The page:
If there is a positive about the recent spate of data privacy breaches, it is that they reared their heads at the right time in terms of the latest budgetary expenditure.
On the surface, at least, cyber awareness and resilience received their due focus.
Updates for cyber from the federal budget
The Federal Government committed $12.6 million of its 2022 budget to combat scams and online fraud, with the bulk ($9.9 million) going towards a National Anti-Scam Centre, to be administered by the Australian Competition and Consumer Commission.
At a grassroots level, cyber safety was also addressed with $6 million over three years for the rollout of digital literacy and online safety-awareness programs for school children. $31 million will also be invested in the Australian Public Service cyber hubs pilot, with the overriding aim of improving the cyber defence of government agencies. Ultimately, four cyber hubs will deliver cyber-security capabilities to Commonwealth entities.
Concerning cyber landscape
While it’s promising to see recognition for cyber in the updated federal budget, there’s still a long way to go in achieving a strong national security posture.
Mimecast’s 2022 State of Ransomware Readiness report found that 70 per cent of Australian cybersecurity leaders say the number of cyberattacks against their company has increased since last year.
Alarmingly, 20 per cent of respondents in Australia say they sustained six or more ransomware attacks in the past year – higher than any other country/region surveyed.
The impact and frequency of ransomware attacks are increasingly troubling at a local level. One in five Australian companies has sustained six or more ransomware attacks in the past year – more than any other country surveyed, including Canada, France, Germany, Netherlands, Nordics, Singapore, South Africa, UAE, UK and US.
As noted in the report, 57 per cent of Australians (compared to 55 per cent globally) believe cyberattacks will bring down part of the critical national infrastructure in Australia, such as utilities, banks, and transport networks, in the next two years.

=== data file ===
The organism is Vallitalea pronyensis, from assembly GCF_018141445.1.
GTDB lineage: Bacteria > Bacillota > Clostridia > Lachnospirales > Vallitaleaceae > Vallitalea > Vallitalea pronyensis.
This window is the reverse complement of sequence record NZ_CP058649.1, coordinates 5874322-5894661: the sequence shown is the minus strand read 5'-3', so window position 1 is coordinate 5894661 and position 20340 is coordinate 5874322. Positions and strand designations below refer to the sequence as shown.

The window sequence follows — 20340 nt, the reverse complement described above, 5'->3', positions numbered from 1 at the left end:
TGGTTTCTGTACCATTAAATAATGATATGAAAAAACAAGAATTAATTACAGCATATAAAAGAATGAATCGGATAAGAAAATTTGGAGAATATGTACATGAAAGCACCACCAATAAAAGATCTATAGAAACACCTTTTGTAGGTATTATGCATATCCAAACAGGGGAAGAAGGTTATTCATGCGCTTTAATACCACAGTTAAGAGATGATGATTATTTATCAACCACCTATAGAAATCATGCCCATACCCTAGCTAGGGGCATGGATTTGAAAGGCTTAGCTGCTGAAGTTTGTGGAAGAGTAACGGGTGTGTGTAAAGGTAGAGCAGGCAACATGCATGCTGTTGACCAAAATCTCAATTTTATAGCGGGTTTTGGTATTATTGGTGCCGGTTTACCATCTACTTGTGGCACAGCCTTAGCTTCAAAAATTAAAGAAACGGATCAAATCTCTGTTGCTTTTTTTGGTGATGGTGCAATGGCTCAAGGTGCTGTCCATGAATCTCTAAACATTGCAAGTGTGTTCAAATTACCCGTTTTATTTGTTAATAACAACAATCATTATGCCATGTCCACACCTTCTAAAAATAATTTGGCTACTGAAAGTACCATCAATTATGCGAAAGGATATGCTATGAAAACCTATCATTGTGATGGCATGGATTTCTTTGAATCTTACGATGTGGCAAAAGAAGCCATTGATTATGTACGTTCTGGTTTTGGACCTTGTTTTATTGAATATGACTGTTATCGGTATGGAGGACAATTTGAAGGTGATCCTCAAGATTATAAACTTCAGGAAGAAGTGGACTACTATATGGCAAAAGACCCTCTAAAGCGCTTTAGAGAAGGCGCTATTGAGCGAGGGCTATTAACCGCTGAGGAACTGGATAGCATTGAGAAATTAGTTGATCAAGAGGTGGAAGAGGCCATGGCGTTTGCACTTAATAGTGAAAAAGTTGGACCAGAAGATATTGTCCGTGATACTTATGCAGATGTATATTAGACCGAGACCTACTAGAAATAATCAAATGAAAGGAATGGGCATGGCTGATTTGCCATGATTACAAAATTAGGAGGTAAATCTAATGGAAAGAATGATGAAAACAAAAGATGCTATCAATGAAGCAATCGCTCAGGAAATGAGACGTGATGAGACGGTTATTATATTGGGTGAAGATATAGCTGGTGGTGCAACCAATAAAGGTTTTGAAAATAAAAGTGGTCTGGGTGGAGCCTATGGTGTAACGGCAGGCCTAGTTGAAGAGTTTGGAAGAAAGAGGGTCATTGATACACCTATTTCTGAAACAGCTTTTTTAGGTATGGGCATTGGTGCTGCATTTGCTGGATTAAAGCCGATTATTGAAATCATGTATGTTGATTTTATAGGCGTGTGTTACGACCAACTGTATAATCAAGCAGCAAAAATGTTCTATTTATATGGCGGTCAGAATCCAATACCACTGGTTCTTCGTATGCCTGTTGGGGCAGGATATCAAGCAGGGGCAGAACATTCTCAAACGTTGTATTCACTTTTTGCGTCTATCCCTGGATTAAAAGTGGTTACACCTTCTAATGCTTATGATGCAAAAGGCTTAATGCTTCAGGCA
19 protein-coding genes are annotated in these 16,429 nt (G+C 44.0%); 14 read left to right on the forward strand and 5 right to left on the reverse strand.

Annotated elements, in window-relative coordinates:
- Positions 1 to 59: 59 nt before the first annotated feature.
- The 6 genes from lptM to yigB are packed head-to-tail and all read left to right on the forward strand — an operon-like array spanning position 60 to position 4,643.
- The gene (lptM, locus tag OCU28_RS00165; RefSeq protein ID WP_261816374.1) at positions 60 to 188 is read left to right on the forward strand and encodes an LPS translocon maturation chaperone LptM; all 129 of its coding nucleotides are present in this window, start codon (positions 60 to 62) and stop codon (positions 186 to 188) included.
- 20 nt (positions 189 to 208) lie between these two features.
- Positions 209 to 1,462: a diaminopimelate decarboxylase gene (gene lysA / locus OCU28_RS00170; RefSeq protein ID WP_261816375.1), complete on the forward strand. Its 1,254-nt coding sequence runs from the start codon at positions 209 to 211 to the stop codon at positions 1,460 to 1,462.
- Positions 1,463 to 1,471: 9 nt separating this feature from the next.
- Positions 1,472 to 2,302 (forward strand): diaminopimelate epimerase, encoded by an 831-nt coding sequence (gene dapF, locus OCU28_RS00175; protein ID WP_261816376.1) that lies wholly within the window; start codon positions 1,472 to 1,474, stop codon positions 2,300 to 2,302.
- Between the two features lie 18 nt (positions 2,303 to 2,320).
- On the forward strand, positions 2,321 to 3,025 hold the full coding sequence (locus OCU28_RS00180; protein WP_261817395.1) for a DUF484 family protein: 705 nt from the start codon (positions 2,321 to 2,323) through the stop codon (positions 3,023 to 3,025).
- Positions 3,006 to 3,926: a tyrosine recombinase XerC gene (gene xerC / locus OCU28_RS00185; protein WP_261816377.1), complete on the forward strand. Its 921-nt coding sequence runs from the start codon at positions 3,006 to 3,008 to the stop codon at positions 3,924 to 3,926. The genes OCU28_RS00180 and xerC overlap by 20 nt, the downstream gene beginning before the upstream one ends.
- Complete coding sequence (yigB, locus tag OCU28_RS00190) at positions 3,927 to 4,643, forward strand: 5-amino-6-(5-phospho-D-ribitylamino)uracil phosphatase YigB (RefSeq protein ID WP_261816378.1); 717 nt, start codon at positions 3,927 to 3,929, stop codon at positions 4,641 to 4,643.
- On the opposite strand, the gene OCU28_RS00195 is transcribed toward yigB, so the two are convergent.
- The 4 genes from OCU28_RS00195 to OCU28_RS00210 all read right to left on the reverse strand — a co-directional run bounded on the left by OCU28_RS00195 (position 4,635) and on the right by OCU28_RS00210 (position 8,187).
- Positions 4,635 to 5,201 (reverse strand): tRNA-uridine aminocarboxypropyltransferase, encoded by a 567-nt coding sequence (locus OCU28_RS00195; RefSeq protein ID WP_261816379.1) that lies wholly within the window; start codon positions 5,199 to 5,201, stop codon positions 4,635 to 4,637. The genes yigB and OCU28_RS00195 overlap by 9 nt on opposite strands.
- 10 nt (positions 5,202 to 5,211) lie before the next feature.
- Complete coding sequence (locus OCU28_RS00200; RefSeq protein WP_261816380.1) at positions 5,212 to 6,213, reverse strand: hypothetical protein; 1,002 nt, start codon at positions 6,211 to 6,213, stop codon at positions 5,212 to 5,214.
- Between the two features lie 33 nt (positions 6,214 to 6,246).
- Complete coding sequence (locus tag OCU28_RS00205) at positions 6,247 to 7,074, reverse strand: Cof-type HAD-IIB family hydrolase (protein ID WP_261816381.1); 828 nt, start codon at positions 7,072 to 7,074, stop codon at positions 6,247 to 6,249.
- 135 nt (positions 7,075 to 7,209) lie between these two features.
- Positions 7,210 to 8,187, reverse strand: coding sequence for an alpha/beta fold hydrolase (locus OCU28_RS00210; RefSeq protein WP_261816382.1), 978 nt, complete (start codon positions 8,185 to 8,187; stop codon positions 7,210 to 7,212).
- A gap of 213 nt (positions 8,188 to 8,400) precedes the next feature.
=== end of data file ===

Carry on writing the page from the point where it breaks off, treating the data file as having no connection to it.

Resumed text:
When you consider the exorbitant costs of ransomware attacks on individual businesses, this area of cybersecurity is ripe for development.
The report findings also concluded that 20 per cent of businesses had been asked to pay between $500,000 and $999,999 for their wrongfully gained information to be returned, with the total cost of the ransomware attack between $50,000 to $99,999 for the one-in-five affected businesses — and $1-2 million for 13 per cent of those surveyed.
The business implications of ransomware attacks and economic costs must incite a regulatory mindset of digging deeper in terms of realistic cyber spending.
Additional findings from The State of Ransomware Readiness report 2022 include:
- Up to 40 per cent of organisations have experienced significant downtime because of ransomware attacks, an increase of seven per cent on last year
- 30 per cent say it would take one to two days to return to normal business practice after an attack
- 33 per cent, say they could only withhold two to five days before sustaining significant financial loss and reputational damage.
- 41 per cent of organisations have experienced a loss in revenue due to a ransomware attack in the past 12 months
- 53 per cent are concerned that their cyber insurance will refuse to pay out for ransoms in the future
What businesses can do to mitigate risk
So, what cyber-awareness measures can be put in place? 46 per cent of respondents believe the most effective measure to reduce ransomware attacks is to train employees on recognising email threats. This highlights the need for company-wide awareness and accountability.
This necessity is compounded by 67 per cent of respondents saying end users weren’t adequately trained on security awareness; 63 per cent maintain backups of files in the cloud or on-site to combat cyberattacks; and 51 per cent say that growing media coverage of ransomware attacks is causing increased pressure to prepare.
Further investment and initiatives are required to help reduce these figures. Developing cyber resilience requires time, planning, budget and resources — and simply can’t remain an afterthought.
Information is power in terms of understanding and combating potential ransomware attacks.
Ensure all employees are regularly educated in best cybersecurity practices and are aware of their responsibilities – don’t let this lie solely with the IT department
Board members should also lead by example – if they’re not keeping up to date with the latest advice or regulations, why should their employees?
Though there is more to be done from the government, businesses and employees, the recent cyber security governance principles released by the Australian Institute of Company Directors and the Cyber Security Cooperative Research Centre, as well as the government’s proposal to increase fines for serious or repeated privacy breaches, are a step in the right direction.
While the jury is still out on Australia’s cybersecurity strategy, businesses should feel comfort from the fact that cybercrime is firmly in the crosshairs of the government with its own cabinet role, and we’re likely to see more support – and responsibilities – moving forward.